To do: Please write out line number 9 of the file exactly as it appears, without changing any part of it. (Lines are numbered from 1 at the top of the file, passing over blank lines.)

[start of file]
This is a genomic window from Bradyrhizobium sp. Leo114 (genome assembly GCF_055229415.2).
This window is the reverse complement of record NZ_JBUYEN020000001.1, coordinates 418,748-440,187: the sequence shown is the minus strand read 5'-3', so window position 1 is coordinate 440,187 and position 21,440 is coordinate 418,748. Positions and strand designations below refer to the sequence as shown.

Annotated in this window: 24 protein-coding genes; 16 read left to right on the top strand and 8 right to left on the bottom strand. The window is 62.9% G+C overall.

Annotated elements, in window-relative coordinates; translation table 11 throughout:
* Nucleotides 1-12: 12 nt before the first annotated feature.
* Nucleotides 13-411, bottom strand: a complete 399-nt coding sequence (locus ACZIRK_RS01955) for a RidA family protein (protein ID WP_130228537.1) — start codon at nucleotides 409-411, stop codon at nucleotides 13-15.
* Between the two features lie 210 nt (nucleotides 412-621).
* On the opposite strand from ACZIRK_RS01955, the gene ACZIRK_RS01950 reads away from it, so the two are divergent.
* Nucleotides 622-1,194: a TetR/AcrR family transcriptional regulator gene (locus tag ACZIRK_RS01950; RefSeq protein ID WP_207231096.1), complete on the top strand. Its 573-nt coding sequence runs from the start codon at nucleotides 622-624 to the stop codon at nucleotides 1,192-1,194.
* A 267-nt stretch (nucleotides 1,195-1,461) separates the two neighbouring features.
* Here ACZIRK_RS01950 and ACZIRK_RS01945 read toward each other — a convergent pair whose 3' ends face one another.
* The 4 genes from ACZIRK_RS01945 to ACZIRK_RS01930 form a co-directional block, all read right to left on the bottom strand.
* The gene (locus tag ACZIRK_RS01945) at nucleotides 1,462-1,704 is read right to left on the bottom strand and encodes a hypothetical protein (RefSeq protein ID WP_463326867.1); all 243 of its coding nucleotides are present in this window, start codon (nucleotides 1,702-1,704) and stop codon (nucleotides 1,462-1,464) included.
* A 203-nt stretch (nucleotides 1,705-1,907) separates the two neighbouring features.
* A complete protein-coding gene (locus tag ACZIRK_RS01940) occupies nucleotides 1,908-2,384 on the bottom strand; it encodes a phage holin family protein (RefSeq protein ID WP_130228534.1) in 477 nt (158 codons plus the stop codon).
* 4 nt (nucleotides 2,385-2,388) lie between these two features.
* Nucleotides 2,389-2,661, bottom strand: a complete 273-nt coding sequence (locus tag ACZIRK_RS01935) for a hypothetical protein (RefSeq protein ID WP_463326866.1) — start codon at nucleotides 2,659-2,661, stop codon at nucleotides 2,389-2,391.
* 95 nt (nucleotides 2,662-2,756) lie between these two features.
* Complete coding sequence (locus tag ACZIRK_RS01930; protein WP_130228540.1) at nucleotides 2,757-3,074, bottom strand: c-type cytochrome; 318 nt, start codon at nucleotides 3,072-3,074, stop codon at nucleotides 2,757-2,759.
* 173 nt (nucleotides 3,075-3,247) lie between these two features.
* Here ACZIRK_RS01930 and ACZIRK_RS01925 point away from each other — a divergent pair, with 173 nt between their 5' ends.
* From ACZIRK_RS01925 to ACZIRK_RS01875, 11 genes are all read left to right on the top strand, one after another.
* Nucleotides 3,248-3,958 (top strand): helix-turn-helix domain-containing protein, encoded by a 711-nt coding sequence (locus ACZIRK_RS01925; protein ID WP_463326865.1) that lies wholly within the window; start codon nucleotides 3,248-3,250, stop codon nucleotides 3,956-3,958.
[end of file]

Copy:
* Nucleotides 622-1,194: a TetR/AcrR family transcriptional regulator gene (locus tag ACZIRK_RS01950; RefSeq protein ID WP_207231096.1), complete on the top strand. Its 573-nt coding sequence runs from the start codon at nucleotides 622-624 to the stop codon at nucleotides 1,192-1,194.